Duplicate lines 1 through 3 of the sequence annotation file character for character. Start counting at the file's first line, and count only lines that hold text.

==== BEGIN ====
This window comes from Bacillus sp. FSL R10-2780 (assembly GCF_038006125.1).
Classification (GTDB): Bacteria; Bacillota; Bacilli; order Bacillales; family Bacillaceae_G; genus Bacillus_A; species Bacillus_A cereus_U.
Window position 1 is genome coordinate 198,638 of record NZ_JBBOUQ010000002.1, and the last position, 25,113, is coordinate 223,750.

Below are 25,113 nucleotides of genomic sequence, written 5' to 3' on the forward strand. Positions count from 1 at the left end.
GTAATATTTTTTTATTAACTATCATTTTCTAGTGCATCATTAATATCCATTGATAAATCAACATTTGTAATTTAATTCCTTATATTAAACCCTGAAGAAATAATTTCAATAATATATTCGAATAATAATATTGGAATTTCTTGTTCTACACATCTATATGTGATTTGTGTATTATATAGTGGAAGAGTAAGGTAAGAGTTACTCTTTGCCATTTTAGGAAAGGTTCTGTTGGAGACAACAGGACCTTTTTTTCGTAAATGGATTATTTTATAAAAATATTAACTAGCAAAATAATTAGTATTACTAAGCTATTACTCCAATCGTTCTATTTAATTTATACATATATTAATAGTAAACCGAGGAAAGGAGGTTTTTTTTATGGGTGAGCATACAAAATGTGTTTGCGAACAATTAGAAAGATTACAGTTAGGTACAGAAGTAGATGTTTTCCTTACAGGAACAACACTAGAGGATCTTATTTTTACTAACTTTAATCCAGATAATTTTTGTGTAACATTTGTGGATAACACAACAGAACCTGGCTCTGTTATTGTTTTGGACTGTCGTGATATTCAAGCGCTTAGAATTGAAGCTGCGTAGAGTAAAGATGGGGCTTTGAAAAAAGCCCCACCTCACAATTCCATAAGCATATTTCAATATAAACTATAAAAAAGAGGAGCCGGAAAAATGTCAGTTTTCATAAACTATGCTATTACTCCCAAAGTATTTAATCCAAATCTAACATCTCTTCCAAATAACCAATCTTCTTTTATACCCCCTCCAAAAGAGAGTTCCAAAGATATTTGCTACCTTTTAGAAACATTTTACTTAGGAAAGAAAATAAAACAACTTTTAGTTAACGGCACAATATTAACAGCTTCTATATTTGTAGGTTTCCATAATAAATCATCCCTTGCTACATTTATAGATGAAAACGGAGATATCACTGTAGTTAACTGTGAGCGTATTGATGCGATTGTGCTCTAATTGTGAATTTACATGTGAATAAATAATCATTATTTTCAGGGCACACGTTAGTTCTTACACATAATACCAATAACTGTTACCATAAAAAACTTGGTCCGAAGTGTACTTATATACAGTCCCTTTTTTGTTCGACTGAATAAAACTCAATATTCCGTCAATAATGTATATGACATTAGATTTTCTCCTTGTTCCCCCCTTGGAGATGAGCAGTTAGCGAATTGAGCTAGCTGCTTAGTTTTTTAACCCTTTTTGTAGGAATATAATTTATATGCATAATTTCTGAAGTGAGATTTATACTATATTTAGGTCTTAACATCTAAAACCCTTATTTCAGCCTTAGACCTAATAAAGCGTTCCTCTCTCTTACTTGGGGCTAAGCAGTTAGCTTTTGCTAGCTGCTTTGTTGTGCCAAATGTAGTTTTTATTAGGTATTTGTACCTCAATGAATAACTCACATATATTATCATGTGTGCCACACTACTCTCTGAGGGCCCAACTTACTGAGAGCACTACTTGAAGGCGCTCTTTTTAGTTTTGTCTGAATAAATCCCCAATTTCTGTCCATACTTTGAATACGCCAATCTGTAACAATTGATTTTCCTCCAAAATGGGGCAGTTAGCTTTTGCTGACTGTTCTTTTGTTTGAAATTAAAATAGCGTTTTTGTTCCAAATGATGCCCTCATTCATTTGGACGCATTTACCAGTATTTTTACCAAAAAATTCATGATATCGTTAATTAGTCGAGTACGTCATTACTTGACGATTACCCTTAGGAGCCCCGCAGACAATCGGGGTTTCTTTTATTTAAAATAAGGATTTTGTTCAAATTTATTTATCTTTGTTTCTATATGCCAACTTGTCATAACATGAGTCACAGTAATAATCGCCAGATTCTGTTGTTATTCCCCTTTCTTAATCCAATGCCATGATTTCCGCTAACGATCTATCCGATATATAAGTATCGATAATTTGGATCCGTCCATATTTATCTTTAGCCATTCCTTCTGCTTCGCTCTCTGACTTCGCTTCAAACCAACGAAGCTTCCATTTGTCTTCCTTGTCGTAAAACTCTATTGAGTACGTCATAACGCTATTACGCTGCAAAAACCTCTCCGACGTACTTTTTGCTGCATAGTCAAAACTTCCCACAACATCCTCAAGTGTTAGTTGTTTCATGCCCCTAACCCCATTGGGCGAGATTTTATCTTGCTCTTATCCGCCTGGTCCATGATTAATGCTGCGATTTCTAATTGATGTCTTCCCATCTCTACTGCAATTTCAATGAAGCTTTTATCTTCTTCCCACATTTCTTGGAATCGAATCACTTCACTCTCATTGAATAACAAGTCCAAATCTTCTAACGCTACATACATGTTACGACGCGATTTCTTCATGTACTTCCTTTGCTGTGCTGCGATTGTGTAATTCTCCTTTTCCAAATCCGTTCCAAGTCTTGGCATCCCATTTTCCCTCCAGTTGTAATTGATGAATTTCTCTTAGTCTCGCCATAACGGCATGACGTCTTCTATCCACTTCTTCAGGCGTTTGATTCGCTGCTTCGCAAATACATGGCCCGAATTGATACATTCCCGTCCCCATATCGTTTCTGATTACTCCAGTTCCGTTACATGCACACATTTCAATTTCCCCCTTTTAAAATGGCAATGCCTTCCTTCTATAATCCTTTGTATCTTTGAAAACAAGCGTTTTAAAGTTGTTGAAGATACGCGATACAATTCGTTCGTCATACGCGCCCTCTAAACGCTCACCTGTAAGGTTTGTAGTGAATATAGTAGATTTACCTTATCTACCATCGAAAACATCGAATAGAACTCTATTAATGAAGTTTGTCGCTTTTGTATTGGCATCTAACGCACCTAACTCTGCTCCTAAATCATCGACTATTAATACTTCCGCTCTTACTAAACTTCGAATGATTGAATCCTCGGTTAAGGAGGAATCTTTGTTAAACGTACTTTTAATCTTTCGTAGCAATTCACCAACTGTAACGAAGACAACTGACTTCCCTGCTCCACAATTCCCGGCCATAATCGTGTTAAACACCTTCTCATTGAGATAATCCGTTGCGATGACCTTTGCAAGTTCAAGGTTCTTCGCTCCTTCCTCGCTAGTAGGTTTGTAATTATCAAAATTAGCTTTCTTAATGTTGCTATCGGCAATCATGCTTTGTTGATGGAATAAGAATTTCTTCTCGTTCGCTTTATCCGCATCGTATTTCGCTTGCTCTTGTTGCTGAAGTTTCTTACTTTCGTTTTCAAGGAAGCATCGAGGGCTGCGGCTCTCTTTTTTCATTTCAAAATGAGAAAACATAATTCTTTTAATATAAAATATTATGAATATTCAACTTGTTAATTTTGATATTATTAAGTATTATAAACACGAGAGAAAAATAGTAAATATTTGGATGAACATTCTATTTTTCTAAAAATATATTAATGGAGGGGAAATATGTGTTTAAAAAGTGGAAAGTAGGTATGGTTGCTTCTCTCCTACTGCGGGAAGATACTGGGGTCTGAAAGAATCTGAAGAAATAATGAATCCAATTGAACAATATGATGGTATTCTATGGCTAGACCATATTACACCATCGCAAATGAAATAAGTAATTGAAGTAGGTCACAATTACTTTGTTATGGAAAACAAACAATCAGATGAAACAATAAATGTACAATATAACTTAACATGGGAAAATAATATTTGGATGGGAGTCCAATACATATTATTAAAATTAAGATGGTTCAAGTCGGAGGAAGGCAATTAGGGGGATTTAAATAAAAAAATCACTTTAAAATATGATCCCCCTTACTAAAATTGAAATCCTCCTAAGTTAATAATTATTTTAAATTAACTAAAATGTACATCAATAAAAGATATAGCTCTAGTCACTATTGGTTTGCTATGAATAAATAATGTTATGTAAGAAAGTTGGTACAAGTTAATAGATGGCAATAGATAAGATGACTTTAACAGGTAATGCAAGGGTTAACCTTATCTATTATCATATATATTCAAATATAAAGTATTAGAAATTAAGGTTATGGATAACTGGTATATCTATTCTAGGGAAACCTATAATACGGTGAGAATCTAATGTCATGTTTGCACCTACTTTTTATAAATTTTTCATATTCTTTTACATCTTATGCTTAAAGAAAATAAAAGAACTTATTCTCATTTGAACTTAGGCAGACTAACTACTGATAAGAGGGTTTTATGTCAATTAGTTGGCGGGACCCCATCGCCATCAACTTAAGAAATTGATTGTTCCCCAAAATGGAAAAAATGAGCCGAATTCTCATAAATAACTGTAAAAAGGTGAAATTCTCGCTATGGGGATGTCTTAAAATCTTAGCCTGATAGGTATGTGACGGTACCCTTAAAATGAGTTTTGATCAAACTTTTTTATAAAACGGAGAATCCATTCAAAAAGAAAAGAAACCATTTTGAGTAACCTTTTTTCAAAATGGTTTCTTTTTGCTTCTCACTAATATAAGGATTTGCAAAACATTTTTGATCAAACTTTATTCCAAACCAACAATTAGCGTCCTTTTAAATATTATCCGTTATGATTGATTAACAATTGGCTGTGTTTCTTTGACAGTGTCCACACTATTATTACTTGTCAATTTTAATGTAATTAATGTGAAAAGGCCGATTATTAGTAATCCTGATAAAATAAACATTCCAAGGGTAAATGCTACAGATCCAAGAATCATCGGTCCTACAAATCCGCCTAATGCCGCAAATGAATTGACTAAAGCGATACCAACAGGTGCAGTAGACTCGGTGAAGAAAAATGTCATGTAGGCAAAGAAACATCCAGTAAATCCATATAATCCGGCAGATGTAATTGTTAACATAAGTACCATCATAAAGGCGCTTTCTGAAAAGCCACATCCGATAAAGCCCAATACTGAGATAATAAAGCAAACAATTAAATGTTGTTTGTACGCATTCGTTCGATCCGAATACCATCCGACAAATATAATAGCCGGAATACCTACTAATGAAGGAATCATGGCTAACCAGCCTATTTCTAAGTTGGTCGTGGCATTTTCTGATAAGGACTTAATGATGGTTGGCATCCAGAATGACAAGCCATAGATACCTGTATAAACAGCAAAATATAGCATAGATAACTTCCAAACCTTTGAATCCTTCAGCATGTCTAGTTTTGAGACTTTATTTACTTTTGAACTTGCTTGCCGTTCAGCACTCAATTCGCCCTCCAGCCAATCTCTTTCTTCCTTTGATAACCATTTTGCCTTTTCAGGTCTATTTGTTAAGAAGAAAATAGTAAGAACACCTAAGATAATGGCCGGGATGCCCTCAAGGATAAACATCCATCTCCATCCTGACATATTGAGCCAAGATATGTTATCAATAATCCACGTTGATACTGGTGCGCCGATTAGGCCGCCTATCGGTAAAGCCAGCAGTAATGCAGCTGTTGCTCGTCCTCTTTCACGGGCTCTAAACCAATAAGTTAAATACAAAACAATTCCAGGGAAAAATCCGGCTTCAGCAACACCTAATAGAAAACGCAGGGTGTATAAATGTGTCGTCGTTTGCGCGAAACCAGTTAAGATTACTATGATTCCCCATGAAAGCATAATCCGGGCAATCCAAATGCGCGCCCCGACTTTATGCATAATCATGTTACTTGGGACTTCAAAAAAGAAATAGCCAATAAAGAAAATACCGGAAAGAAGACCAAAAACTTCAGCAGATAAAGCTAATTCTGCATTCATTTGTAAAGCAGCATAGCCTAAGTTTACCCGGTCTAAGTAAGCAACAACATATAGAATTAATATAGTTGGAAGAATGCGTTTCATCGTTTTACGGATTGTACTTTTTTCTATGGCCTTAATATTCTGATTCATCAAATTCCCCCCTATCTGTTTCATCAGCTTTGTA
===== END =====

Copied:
This window comes from Bacillus sp. FSL R10-2780 (assembly GCF_038006125.1).
Classification (GTDB): Bacteria; Bacillota; Bacilli; order Bacillales; family Bacillaceae_G; genus Bacillus_A; species Bacillus_A cereus_U.
Window position 1 is genome coordinate 198,638 of record NZ_JBBOUQ010000002.1, and the last position, 25,113, is coordinate 223,750.